6. Miss Simone:  Sara on the guitar — it’s been a minute.  This is an absolutely lovely ballad; strong but soft vocals soar over the jazzily-acoustic backing band, front and center.  Throughout the narrative, she makes it feel like there’s nobody else around but her and the subject of her desires.  The four-chord I-V-ii-IV progression is perfect — I adore the minor second.  In fact, there is a smattering of atypical chord switches, keeping the listener on their toes.  It’s heart-wrenching, comforting, but uneasy at the same time.  You could say it sounds exactly like falling in love feels.  Or, at least the romantic ideal of falling in love.  This is the kind of song Sara absolutely excels at, yet has only done less than a handful of times.  It reminds me heavily of “I Just Want You,” and unreleased ukelele song she performed on her 2013 solo tour, albeit warmer and more lively.  I have a feeling I’ll be listening to this one a lot.
  7. Wicked Love:  Reluctant staccato piano tangles with uncertain vocals as happy drums and bass bounce behind.  The conversational tone and spacey accompaniment remind me a lot of The Blessed Unrest while the layered vocal crescendos in the second half of the verses recalls the songs of Waitress.  I bet it would fit pretty seamlessly into the musical or, at the very least, What’s Inside.  All that said, this might yet be the most Kaleidoscope Heart song on the album.  Something about it just feels like it belongs in 2010, despite the complete shifts among most of the other songs so far on this record.  It’s good, if not especially memorable, though I adore the closing bars.
  8. Orpheus:  A relaxing, warm song based around swirling guitars and plodding upright.  I picture a fireplace crackling away at night, even before Sara sings “come by the fire.”  Her lower register here is like a blanket; comforting and cozy.  It’s another something new, yet so basic I’m shocked she hasn’t really done a lot of contralto singing before.  It mingles nicely with her typical alto vocals throughout the choruses as the two guitars also interweave their parts.  It reminds me a lot of Joshua Radin, which actually makes me think he could do an awesome cover of this.  I only wish this had been released in the late fall or winter.  It’s that kind of song.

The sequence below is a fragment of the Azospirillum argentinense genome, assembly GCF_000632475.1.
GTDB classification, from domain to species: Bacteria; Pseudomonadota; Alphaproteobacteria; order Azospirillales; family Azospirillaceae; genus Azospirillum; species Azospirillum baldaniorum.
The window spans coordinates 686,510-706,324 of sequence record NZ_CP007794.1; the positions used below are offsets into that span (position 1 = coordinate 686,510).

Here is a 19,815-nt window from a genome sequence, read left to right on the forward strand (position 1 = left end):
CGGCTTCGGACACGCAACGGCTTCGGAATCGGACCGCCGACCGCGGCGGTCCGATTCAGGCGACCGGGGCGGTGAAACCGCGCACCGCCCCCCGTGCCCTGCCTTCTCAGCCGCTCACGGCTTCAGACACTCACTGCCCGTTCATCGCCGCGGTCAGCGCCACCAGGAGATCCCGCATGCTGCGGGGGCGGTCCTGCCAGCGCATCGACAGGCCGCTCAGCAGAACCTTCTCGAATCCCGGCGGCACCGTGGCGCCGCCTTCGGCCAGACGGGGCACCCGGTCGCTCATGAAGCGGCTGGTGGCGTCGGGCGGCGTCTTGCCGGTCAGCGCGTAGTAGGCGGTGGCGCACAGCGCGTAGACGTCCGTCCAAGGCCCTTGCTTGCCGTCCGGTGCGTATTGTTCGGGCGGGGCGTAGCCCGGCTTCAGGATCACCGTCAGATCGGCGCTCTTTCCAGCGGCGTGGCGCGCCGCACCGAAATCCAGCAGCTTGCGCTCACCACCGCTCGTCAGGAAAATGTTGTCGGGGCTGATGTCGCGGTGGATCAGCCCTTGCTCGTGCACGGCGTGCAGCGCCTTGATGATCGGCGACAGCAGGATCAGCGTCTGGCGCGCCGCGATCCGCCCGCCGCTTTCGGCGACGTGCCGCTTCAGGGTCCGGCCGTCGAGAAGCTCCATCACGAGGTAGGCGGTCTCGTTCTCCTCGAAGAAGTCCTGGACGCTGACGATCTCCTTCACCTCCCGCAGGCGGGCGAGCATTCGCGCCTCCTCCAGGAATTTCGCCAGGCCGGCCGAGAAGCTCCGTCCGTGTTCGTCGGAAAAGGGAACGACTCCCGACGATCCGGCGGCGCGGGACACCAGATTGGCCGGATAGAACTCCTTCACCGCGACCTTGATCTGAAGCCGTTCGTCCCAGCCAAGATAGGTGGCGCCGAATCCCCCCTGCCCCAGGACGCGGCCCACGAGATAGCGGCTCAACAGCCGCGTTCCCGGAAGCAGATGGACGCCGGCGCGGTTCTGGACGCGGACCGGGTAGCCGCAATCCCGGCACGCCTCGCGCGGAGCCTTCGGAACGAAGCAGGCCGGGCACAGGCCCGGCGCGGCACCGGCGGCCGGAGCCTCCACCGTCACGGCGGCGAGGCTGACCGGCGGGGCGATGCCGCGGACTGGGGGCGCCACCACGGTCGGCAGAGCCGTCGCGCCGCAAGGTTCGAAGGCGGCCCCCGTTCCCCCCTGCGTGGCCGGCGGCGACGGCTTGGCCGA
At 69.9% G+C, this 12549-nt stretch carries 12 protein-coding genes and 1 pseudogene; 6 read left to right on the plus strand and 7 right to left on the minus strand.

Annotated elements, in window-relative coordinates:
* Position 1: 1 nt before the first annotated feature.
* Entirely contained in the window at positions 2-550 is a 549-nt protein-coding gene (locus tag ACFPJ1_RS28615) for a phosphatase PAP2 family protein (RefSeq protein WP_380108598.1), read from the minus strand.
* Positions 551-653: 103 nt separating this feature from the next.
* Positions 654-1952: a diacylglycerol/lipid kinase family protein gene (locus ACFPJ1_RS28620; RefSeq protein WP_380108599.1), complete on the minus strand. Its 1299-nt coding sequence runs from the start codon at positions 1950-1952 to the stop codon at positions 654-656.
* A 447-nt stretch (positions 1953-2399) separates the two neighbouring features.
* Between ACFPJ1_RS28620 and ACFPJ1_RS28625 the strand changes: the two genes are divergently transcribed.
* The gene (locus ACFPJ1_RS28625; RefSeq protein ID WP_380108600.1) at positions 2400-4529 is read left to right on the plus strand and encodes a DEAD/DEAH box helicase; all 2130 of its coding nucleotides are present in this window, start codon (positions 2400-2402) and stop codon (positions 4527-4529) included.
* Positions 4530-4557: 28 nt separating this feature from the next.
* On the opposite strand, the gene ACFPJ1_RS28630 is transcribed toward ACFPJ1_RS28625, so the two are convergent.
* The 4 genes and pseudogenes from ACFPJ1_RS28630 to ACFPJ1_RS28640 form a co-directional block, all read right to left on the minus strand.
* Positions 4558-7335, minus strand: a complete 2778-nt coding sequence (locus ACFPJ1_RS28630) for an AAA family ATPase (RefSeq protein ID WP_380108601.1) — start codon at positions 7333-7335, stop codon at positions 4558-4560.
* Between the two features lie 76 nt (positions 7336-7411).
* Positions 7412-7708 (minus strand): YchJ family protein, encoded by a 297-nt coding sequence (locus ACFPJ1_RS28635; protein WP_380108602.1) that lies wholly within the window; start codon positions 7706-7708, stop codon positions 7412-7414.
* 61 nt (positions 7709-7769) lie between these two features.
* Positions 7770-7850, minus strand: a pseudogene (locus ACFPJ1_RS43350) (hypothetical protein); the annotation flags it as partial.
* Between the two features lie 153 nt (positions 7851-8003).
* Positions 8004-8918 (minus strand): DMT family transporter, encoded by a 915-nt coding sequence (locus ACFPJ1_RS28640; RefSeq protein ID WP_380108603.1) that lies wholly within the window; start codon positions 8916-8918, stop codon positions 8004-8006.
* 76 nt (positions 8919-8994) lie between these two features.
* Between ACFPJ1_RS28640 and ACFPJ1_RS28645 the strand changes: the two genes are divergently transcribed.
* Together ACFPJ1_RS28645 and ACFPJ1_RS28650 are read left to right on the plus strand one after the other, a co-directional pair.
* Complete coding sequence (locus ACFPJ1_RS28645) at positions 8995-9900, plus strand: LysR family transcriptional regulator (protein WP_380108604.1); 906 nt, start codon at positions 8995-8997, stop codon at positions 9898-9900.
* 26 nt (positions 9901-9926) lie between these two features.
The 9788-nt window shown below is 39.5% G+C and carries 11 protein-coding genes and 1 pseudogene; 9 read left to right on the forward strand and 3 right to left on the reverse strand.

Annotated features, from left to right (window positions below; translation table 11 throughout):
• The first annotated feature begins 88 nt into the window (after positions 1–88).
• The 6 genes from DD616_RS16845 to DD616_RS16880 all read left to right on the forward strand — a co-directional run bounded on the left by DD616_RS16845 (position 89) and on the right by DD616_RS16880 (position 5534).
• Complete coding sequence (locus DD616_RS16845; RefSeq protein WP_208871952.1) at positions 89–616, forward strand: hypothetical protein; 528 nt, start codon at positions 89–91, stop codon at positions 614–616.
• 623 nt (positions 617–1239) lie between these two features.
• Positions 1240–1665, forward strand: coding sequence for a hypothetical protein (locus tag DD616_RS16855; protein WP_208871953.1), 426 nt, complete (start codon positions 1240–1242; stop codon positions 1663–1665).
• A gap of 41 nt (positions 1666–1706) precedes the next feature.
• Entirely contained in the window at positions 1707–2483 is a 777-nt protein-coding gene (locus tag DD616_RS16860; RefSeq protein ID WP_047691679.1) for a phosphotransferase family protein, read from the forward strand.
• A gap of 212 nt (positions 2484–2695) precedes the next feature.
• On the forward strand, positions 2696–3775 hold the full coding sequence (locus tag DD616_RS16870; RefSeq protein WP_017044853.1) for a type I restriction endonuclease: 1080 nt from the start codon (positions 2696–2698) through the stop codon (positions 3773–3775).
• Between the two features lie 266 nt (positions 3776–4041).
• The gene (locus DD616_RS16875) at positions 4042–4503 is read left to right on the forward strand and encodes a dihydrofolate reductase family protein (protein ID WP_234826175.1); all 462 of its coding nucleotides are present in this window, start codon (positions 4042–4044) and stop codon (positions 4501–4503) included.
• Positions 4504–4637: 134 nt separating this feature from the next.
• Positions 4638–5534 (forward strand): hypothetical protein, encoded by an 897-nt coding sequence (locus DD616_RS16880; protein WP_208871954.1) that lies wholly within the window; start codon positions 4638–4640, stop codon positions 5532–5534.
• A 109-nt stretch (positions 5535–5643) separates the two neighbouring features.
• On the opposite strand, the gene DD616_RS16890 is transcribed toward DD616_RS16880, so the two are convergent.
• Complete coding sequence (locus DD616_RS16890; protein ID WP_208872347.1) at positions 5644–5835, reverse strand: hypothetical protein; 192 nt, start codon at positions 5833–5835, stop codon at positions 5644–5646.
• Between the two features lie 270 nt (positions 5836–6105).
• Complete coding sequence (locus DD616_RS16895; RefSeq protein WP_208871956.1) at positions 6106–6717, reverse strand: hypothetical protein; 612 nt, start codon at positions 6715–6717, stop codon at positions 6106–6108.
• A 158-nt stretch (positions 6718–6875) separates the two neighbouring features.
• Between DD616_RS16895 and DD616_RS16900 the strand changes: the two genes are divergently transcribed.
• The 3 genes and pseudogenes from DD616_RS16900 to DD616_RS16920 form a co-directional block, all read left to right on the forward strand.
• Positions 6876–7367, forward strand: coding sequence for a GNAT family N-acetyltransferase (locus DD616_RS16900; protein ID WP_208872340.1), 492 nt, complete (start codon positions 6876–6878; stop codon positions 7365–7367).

9. Poetry By Dead Men:  There’s finally piano again.  Sort of.  It’s chipper and bright, but distorted and very slightly moving in and out of pitch — very Arcade Fire, though that comparison is short lived.  Curiously, the vocal phrasing — quickly sung in stretches of monotone and often overshooting the bars — reminds me a lot of HAIM.  I wonder what that’s all about?  Overall, I’m not sure this one really has any sticking power.  It’s alright, but it’s a definite lull in the late middle of an otherwise stellar run of songs.
  10. Someone Who Loves Me:  This is the only song off this record that Sara did not play at the concert.  It was supposed to be the first encore, but she swapped it out for “Gravity.”  Honestly, I’m not sure if she should have done that — this song is really good.  It’s atmospheric, moody, and tender, with excellent deployment of tri-tones in the verses and choruses.  A male accompaniment comes in during the second chorus, which is new (if you ignore Jason Mraz on What’s Inside).  No idea who it is, though it sounds a lot like him, actually. (Edit: It’s Joey Ryan from Milk Carton Kids)  Like “Orpheus,” this is a song that would be awesome to listen to on a dark winter’s night.
  11.  Saint Honesty:  At the show, Sara told us the story of how this song was recorded in a single take — and god damn is it a magical one.  It’s Sara at the piano; reserved brushes, bass and guitar stay well behind her.  Her vocals effortlessly slide between powerful and delicate, smooth as velvet and pitch perfect.  There are similarities to “Stay,” from Once Upon Another Time, but this lands heavier, with more confidence and maturity.  As it evolves, Sara is slowly unleashed, letting her outstanding vocal prowess shine ever stronger — the bridge and its transition into the final chorus is truly a standout moment on a Sara Bareilles album, perhaps one of my favorite single stretches in a song in years.  She closed her show with this song, and yeah, we all went home happy that night.
  12. A Safe Place To Land:  To finish, Sara duets with John Legend in a moving ode inspired by the suffering of migrants in recent years.  Strong piano chords bolster words softer than clouds, while the music shifts between stable and uncertain in a major/major/minor sequence.  During an uplifting bridge, Sara’s vocals are high and gentle as John’s are strained and loud below — piano steady as strings crescendo and a plucked mandolin arcs.  It closes on a hopeful note amidst a gently chaotic swirl of tremolo strings.

I’m going to need a minute.  There’s so much here and it ends so strongly that I’ve actually kind of already forgotten the first half.  Overall, it’s a very different album — there are far more acoustic guitars than pianos, and the band’s equipment remains largely consistent throughout.   Burnett’s production keeps is stripped back and simple, while also bringing in influences across several genres past and present.  There are so many phenomenal self-harmonies, but also a handful of random, unexpected vocal accompaniments.  There are several immediately gripping standout tracks (“Armor,” “Miss Simone,” “Saint Honesty”) and a bunch that I know will grow on me.  I have to credit Sara immensely for indulging in these varying styles.  I may just skip “If I Can’t Have You” more than I listen to it, but then again, it might result in me expanding my own tastes.  Lyrically, it’s heavily influenced by the current political climate, which is an omnipresent source of anxiety and dread these days.  During her show, Sara often noted how she dealt with these anxieties through her music, and perhaps this album will help me cope as well.  Amongst her previous work, I really can’t say where this lands for me.  It’s a really good album; I just need some time for it to sink in and take me over.  The concert in March was an excellent start — let’s see where it goes from here.